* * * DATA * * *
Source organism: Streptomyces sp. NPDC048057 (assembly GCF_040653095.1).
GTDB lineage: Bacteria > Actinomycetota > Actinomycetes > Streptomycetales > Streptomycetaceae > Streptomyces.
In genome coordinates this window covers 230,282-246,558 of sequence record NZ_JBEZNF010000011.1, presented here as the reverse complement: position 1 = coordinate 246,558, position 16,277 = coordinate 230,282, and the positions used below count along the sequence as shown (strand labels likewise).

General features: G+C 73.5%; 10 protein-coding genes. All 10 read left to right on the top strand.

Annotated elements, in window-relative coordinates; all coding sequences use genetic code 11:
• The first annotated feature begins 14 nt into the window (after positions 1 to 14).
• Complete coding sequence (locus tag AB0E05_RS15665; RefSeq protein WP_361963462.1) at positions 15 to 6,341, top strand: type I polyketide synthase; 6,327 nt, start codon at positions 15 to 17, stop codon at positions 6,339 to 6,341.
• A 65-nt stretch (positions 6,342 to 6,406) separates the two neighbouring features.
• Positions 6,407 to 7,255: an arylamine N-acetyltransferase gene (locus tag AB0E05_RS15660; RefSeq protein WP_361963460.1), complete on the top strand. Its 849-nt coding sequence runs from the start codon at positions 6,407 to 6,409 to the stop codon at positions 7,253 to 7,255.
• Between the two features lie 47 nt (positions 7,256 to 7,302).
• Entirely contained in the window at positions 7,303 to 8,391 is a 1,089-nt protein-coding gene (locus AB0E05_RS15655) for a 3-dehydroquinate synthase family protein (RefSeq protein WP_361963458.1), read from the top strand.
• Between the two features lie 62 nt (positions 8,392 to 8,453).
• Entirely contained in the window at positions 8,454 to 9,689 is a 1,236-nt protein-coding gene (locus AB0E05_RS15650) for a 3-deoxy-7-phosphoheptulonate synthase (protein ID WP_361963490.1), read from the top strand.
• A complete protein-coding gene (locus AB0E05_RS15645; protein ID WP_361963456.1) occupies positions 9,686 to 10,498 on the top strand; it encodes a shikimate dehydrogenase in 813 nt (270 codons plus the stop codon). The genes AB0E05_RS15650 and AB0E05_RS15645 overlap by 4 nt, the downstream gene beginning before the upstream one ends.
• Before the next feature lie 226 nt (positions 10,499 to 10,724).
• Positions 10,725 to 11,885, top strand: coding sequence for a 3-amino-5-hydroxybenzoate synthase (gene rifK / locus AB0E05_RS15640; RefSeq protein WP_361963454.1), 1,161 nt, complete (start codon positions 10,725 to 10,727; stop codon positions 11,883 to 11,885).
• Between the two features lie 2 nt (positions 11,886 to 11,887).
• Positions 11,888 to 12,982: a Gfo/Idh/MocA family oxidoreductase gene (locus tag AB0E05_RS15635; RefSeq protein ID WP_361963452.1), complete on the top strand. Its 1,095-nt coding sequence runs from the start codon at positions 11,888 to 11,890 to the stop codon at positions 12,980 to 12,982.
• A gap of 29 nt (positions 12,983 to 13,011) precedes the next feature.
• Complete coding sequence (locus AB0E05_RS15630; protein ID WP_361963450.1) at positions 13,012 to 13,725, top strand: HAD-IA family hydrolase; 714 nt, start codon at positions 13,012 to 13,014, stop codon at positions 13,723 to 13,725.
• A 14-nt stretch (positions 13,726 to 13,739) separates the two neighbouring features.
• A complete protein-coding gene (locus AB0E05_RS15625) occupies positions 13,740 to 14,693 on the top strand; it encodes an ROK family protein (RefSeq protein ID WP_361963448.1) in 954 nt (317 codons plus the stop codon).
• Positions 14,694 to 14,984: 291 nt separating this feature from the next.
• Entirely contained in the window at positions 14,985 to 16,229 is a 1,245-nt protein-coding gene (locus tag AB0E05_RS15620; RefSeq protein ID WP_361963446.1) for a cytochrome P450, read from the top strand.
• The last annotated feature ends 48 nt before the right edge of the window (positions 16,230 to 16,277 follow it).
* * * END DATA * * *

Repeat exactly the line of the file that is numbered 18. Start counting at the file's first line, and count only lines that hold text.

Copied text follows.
• Positions 11,888 to 12,982: a Gfo/Idh/MocA family oxidoreductase gene (locus tag AB0E05_RS15635; RefSeq protein ID WP_361963452.1), complete on the top strand. Its 1,095-nt coding sequence runs from the start codon at positions 11,888 to 11,890 to the stop codon at positions 12,980 to 12,982.